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Twitter phish pwned profiles push penis pills

As Facebook 'goldmembers' hoodwinked into costly SMS scam

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Twitter users were hit by potent phishing attacks over the weekend that have already led to spam runs from compromised accounts.

Miscreants posted messages disguised as humorous updates on the Twitter micro-blogging service as part of an ongoing attack that started on Saturday. The messages - which featured phrases such as "Lol. this is me??", "lol , this is funny." and "Lol. this you??" - included links to a counterfeit Twitter login page hosted in China, located under the domain BZPharma.net.

The micro-blogging site warned of the attack on Sunday. It advised anyone that had fallen for the ruse to change their passwords quickly, before hackers had a chance to alter login credentials to hijack compromised accounts.

The BZPharma.net domain prospective marks are directed towards is actually designed to harvest Twitter login details for later misuse in spam and identity theft-based attacks. Initially, the phishing lures appeared as direct messages on Twitter, but later dangerous links were posted in public feeds often via a service called GroupTweet, net security firm Sophos reports. GroupTweet coallows direct messages to be sent to multiple and, optionally, distributed more widely.

The miscreants behind the attacks have already begun spamvertising herbal Viagra from the compromised accounts, Sophos warns, adding that the BZPharma.net domain associated with the Twitter phish has previously been used against Bebo users.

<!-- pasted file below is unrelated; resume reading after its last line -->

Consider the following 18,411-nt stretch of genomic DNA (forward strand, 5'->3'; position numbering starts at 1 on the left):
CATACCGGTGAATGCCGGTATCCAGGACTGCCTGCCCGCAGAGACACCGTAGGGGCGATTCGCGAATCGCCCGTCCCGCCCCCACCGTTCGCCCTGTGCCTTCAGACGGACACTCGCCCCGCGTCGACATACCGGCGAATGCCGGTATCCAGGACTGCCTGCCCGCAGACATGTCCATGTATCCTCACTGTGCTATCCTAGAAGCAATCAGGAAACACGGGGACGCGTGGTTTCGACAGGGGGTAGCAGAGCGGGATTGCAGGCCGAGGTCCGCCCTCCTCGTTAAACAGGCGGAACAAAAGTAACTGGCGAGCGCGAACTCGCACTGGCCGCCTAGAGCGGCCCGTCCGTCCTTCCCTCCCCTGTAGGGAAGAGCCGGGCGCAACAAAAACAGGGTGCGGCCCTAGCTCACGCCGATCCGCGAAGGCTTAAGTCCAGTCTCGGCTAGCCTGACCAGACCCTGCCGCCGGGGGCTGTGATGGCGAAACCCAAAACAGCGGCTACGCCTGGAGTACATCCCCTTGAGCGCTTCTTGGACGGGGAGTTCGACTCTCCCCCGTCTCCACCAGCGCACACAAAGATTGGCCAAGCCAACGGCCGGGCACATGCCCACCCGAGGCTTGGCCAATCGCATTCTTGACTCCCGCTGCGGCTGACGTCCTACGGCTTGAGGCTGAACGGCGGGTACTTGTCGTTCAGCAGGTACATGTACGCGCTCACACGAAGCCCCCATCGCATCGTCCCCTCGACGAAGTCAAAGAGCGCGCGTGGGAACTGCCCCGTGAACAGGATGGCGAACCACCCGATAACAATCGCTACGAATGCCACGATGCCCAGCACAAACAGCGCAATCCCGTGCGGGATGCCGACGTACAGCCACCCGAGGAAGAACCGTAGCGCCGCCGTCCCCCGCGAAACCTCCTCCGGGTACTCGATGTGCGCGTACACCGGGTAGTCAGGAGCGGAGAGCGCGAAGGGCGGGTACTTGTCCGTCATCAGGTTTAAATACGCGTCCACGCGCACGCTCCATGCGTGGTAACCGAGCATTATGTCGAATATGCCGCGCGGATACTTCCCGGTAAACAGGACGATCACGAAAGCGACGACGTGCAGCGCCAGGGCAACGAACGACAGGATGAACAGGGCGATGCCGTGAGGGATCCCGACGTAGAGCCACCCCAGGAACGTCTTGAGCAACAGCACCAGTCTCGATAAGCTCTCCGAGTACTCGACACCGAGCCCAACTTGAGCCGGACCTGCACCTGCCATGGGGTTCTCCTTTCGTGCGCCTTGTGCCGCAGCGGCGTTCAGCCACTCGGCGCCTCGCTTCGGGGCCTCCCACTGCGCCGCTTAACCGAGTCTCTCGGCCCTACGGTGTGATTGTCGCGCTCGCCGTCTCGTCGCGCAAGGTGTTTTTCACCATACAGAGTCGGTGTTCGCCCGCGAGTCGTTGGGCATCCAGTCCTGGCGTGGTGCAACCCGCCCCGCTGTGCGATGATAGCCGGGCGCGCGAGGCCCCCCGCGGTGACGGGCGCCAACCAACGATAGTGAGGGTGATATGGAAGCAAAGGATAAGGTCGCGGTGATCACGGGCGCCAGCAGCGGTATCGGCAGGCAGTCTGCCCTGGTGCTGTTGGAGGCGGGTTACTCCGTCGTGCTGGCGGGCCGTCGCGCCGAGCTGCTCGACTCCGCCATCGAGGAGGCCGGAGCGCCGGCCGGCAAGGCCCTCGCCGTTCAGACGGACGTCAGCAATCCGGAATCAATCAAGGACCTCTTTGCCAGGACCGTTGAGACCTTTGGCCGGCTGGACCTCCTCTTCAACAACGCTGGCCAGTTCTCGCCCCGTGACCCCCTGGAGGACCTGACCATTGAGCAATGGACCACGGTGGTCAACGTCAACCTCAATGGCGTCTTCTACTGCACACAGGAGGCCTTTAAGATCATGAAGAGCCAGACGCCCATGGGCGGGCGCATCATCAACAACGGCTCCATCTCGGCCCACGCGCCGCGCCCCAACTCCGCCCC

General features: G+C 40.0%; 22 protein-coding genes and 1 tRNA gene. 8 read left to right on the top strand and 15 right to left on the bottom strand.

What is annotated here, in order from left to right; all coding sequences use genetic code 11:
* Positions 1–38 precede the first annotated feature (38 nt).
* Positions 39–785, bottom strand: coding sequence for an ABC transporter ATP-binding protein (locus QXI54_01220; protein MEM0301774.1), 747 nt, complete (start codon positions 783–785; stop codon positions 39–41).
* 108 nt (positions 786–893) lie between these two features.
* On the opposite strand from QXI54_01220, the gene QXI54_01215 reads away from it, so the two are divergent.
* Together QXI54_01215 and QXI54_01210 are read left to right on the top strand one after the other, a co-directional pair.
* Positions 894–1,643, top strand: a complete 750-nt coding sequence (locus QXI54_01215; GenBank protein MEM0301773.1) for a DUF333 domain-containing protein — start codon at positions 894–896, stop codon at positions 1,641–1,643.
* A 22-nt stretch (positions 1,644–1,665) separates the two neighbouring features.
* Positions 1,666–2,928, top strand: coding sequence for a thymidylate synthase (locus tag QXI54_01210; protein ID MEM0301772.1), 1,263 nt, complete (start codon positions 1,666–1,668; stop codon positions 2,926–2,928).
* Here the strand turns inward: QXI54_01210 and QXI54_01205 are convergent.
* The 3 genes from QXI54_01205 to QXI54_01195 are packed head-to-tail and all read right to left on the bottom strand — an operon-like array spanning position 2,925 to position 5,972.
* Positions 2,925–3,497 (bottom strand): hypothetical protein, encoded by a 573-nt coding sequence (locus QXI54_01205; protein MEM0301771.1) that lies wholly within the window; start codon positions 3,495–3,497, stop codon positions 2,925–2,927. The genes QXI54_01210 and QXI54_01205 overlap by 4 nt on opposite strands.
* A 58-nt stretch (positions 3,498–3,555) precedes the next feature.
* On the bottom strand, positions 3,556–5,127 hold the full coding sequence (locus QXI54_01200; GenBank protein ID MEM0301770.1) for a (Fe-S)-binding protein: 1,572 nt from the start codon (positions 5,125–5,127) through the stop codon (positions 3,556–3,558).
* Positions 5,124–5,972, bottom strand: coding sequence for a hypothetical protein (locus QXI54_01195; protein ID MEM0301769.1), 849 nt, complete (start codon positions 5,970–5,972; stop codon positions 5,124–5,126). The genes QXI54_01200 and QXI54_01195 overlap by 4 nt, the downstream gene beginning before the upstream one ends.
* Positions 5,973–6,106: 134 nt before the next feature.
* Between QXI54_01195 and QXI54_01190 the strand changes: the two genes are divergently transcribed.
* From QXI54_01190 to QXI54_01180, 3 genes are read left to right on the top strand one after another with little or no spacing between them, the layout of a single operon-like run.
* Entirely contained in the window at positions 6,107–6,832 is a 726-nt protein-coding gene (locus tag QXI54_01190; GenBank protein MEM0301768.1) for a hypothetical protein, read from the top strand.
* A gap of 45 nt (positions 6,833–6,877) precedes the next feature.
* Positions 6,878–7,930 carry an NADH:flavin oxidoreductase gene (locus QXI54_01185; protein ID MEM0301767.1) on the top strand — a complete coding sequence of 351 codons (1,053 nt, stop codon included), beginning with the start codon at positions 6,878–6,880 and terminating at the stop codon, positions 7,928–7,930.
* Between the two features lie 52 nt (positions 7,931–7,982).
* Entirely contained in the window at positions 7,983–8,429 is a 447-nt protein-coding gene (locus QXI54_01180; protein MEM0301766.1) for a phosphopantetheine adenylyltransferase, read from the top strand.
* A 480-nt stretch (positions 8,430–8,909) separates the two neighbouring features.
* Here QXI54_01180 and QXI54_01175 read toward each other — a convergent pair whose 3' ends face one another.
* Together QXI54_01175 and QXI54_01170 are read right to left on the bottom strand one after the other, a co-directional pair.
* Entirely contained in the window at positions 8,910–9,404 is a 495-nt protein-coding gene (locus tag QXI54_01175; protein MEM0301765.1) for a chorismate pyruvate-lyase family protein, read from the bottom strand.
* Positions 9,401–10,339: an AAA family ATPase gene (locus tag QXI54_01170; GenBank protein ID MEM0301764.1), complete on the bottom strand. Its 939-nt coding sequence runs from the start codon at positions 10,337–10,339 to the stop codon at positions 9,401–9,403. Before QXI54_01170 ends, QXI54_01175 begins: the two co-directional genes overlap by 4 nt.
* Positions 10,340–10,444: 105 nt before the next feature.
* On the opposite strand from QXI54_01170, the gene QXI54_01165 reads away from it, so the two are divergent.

Fools' gold

In other social networking insecurity developments, many Facebook users are getting hoodwinked into joining a bogus group in order to enjoy supposed benefits of a non-existent Gold account. The scam started as a prank on the notorious 4chan image board back in 2007, but has now taken on a life of its own. Scammers are using the supposed benefits of the fictitious group to hoodwink users into taking part in a survey that involves subscribing to text messaging services in order to get the results.

Scammers likely receive a cut of the profit as affiliates of these services. A blog posting by Rik Ferguson of Trend Micro explains: "The survey I tested linked (via a couple of affiliate marketing services) to a 'Werewolf vs Vampire' quiz which promised to tell me which I am, (surely I should know that already?) At the end of the ten questions I am invited to enter my mobile phone number to receive my results. If I do that I am agreeing to pay a £9.00 joining fee followed by £9.00 every week until I cancel my membership via SMS."

Ferguson, who told El Reg that the scam is targeted at UK mobile users, has passed on his findings to PhonePayPlus, the UK regulator of premium rate phone services. ®

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